Chile is situated in the southwestern tip of South America between the Andes and the Pacific Ocean. Its extensive length (4,200 kilometers, similar to a tour of Europe from Lisbon to Moscow) offers a huge variety of landscapes and climates throughout its territory, from the Atacama Desert –the driest in the world — in the far north to Patagonia’s millennia–old glaciers in the south.
The total population reaches over 17.000.000 and the country is divided in 15 administrative regions from north to south, being Santiago, its capital city and the place where over 1/3 of the population lives (quite a lot!). The official language is Spanish, and 69,5% of the people declare themselves as Catholic.
Noted for its stability and sustainable growth, Chile is one of the great economic success stories of Latin America and one of the few countries that has maintain a sustainable growth during the last crisis. The main economic activity is mining, being copper the main mineral since Chile produces 1/3 of the total production of the world. Chile also is well known for its wines and salmons both worldwide known and a must try during your visit!
Some Cool & Fun Facts!
– Chile is one of the few countries that has territories in 3 different continents: the mainland located in America, Eastern Island in Oceania and the territories in Antarctica.
– Chile is one of only two countries in all of South America that does not border Brazil
– Over 1/3 of the world’s copper production is produced in Chile (did we already said that before? haha).
– Chile has one of the longest recorded dry spells in the Atacama Desert it did not rain for 40 years.
– The number one world exporter for Salmon is Chile, It topped the united states in the early 2000s
– Contrary to popular belief soccer is the most popular sport in Chile
– Along the mountainous region of Chile, there are over 1300 volcanoes and a number of them can still be active.
– Chile declared itself as an independent nation in 1818 but the Spanish Colonial Rule only recognized it in 1913.
– Chile has the largest annual fireworks show in all of South America, in the City of Valparaiso for new year´s eve.
– Chile has one of the world’s largest and most deserted deserts known as “Atacama”
– The city at the very tip of Chile called Punta Arenas it is the southern most city on a continent in the world.
– The southernmost village in the world is also in Chile Called “Puerto Williams”
– Chile also has the one of the highest lakes above sea level in the world called “Lake Chungara”
– Chile has one of the longest coastlines in the world, but also one of the smallest at being 6500 km long (including Antarctica) and 200 km wide.
– The official currency is the Chilean Peso. For trade conversion visit http://www.xe.com/ucc/
Is not just because we are saying it, but Santiago is really amazing! One of the coolest and more modern cities of South America with some really cool places where you can really chill out. The city offers you everything from 5-stars hotels, super big shopping malls, cool neighborhods with fancy cafes, fun parks, museum and a modern subway that is our pride and will make you find your way around Santiago a lot easier. And best of all, from Santiago you´ll be just on a 1-hour-ride to be skiing in the Andes Mountains or swimming in the Pacific Ocean, depending what is your mood! Which other city in the world can offer you that?? Only Santiago!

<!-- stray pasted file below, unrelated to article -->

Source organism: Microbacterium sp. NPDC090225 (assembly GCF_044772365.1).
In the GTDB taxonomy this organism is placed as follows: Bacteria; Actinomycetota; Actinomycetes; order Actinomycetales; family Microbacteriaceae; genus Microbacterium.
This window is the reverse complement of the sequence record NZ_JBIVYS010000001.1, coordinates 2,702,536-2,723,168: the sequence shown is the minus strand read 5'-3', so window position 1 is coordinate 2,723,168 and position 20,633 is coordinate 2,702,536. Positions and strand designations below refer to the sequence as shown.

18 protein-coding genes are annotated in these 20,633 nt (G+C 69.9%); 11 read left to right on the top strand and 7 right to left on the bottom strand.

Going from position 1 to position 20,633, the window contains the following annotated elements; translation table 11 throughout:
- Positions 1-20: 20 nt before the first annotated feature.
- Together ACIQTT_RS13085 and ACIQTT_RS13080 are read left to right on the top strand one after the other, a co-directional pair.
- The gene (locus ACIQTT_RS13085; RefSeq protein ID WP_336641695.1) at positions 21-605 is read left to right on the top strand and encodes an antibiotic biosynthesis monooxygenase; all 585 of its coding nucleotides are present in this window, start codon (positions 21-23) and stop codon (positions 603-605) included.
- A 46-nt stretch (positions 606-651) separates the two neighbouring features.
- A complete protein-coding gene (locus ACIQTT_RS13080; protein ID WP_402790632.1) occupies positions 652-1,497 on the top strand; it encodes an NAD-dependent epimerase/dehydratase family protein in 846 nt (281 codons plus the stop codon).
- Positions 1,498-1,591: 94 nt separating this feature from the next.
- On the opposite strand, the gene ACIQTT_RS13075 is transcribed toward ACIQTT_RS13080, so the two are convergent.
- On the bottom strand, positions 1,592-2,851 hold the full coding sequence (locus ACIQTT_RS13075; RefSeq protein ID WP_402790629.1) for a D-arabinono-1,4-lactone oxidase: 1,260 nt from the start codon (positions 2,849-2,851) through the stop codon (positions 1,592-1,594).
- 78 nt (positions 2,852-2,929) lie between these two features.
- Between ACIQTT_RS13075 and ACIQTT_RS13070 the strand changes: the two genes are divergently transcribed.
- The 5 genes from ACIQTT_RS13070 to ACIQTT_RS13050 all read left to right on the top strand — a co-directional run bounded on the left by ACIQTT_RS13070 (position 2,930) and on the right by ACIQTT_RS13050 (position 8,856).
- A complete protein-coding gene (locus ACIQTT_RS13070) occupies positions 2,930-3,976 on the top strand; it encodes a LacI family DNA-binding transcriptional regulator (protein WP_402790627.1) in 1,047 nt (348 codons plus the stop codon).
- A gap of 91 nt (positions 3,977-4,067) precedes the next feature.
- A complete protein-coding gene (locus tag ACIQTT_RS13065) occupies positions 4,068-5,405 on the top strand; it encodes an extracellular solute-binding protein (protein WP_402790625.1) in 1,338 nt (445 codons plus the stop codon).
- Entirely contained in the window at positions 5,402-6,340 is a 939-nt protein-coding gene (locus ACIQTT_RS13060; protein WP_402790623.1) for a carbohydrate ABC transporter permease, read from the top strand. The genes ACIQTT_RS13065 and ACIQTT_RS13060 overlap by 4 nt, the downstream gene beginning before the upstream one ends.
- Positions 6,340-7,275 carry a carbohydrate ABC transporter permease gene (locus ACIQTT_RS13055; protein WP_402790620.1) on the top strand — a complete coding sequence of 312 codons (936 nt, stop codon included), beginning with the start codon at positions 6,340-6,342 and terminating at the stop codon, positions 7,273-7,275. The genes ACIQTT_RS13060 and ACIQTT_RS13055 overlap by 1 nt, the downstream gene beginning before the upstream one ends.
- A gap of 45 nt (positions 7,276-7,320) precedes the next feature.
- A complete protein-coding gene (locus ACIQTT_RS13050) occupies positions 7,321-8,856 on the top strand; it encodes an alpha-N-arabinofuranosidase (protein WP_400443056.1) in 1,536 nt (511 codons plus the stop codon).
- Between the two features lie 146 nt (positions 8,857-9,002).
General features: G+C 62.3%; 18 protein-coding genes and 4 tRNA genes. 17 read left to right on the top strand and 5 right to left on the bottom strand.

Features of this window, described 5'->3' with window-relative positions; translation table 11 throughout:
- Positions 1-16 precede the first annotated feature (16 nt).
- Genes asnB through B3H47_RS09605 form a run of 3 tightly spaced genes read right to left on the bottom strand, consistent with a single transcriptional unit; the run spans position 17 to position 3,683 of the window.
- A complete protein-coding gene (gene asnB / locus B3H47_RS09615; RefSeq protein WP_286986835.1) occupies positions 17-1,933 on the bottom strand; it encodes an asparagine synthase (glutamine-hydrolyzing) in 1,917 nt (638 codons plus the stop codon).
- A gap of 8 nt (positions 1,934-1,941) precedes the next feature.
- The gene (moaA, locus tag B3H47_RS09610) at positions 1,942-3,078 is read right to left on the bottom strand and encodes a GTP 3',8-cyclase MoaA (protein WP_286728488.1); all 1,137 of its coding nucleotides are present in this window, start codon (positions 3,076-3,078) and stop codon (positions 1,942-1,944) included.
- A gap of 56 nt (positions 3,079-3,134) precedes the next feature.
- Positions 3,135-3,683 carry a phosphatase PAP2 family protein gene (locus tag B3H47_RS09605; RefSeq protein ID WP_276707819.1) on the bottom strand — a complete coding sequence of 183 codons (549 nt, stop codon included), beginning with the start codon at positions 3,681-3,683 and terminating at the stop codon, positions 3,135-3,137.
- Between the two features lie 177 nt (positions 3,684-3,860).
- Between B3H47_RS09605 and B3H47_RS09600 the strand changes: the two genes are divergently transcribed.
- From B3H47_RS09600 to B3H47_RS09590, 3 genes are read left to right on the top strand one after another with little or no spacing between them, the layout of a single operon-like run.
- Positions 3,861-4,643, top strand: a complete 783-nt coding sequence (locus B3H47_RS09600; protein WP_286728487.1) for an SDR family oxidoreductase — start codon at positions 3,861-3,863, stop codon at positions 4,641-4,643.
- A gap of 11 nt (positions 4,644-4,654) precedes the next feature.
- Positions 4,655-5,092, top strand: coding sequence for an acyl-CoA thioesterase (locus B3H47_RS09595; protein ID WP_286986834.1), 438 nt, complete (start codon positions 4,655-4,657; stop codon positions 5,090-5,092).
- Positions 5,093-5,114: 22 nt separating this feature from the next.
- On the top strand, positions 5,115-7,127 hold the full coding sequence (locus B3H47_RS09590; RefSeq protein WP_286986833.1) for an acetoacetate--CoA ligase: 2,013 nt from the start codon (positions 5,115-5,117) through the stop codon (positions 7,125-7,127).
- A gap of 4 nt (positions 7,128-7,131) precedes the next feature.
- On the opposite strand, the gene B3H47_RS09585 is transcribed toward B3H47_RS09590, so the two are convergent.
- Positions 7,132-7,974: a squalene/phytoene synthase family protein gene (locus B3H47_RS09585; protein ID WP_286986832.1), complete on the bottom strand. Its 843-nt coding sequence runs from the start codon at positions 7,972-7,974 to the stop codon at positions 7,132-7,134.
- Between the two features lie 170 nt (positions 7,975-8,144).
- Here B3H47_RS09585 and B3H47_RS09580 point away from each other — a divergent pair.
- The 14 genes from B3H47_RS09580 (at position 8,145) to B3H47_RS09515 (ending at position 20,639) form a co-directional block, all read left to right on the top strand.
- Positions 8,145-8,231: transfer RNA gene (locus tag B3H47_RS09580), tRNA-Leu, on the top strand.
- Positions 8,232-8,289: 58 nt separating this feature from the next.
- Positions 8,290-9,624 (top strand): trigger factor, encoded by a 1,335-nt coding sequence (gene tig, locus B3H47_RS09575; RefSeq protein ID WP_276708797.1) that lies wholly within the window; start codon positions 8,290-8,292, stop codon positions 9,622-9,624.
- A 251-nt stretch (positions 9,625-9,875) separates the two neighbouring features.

Resting on an inland plain, with the Andes glimmering in the distance, Santiago, the capital of Chile, is the fifth largest city in South America. Santiago is a city that seems destined for growth. Today, it is one of the most modern cities on the continent, home to nearly 5 million inhabitants–over a third of all Chileans. The city is one of the largest in South America and Chile’s center of commerce.
Santiago is also the central point of a region filled with attractive sites and activities. Only 60 km away are the main South American ski centers, and the beautiful beaches of the Pacific are only an hour’s drive to the northwest. Just south of Santiago lie the rich and beautiful vineyards of the Maipo Valley, one of the world’s most esteemed wine producing regions.
The city is bisected by the Rio Mapocho, which gently weaves through from East to West, before descending to the flood plain below. The Mapocho marks the northern border of the city center, which is defined on the west and south by the Via Norte Sur and the Avenida Libertador Bernardo O’Higgins (known to Santiagans as the Alameda). Within this area can be found all the major museums, monuments, and architectural sights the city offers.
The very heart of Santiago is the Plaza de Armas, which lies along the Alameda about five blocks south of the river. The city’s European heritage is evident in the Parque Forestal, designed by a French landscaper on the model of Parisian parks. Walkers pass down tree-lined paths along the Mapocho, past small squares and the Museo de Bellas Artes. The Mercado Central is of British design, with wrought-iron ceiling parts that were imported from England in the mid 19th century. Today the market sells a wide variety of fresh, exotic produce.
Across the river, the Bellavista neighborhood is home to many restaurants and cafes. The Parque Metropolitano is Santiago’s playground, with walking trails, picnic areas, and a zoo. For stunning views of the city, visitors should head to the top of Cerro San Cristòbal, accessible by bus, funicular, or by a vigorous hike. Also in the Bellavista area is La Chascona, the house designed by Nobel-Prize-winning poet Pablo Neruda –whose work recently gained popularity in the film “Il Postino”.